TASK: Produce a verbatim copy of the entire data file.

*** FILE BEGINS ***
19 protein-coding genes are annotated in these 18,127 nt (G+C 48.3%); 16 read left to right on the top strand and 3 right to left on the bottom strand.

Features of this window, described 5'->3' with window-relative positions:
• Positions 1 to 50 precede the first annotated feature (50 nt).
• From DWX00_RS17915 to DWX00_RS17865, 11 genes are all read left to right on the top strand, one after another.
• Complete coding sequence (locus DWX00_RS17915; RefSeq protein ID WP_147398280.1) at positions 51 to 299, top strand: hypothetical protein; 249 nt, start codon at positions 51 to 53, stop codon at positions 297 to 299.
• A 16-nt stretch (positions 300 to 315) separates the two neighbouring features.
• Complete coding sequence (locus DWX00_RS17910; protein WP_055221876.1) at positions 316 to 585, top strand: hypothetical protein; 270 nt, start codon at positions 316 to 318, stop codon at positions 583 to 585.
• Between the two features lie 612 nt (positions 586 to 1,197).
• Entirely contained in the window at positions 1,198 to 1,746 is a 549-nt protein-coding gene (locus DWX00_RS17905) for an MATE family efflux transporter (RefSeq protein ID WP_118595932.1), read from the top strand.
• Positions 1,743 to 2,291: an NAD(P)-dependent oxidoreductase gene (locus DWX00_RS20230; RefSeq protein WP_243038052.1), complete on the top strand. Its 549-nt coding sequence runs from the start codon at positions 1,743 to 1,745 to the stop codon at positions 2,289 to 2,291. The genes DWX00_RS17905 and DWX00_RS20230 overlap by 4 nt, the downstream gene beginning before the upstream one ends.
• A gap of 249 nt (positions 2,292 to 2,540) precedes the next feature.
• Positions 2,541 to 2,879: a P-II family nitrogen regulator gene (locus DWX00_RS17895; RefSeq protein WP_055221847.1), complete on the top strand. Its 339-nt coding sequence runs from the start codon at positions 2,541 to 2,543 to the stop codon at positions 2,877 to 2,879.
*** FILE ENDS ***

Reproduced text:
19 protein-coding genes are annotated in these 18,127 nt (G+C 48.3%); 16 read left to right on the top strand and 3 right to left on the bottom strand.

Features of this window, described 5'->3' with window-relative positions:
• Positions 1 to 50 precede the first annotated feature (50 nt).
• From DWX00_RS17915 to DWX00_RS17865, 11 genes are all read left to right on the top strand, one after another.
• Complete coding sequence (locus DWX00_RS17915; RefSeq protein ID WP_147398280.1) at positions 51 to 299, top strand: hypothetical protein; 249 nt, start codon at positions 51 to 53, stop codon at positions 297 to 299.
• A 16-nt stretch (positions 300 to 315) separates the two neighbouring features.
• Complete coding sequence (locus DWX00_RS17910; protein WP_055221876.1) at positions 316 to 585, top strand: hypothetical protein; 270 nt, start codon at positions 316 to 318, stop codon at positions 583 to 585.
• Between the two features lie 612 nt (positions 586 to 1,197).
• Entirely contained in the window at positions 1,198 to 1,746 is a 549-nt protein-coding gene (locus DWX00_RS17905) for an MATE family efflux transporter (RefSeq protein ID WP_118595932.1), read from the top strand.
• Positions 1,743 to 2,291: an NAD(P)-dependent oxidoreductase gene (locus DWX00_RS20230; RefSeq protein WP_243038052.1), complete on the top strand. Its 549-nt coding sequence runs from the start codon at positions 1,743 to 1,745 to the stop codon at positions 2,289 to 2,291. The genes DWX00_RS17905 and DWX00_RS20230 overlap by 4 nt, the downstream gene beginning before the upstream one ends.
• A gap of 249 nt (positions 2,292 to 2,540) precedes the next feature.
• Positions 2,541 to 2,879: a P-II family nitrogen regulator gene (locus DWX00_RS17895; RefSeq protein WP_055221847.1), complete on the top strand. Its 339-nt coding sequence runs from the start codon at positions 2,541 to 2,543 to the stop codon at positions 2,877 to 2,879.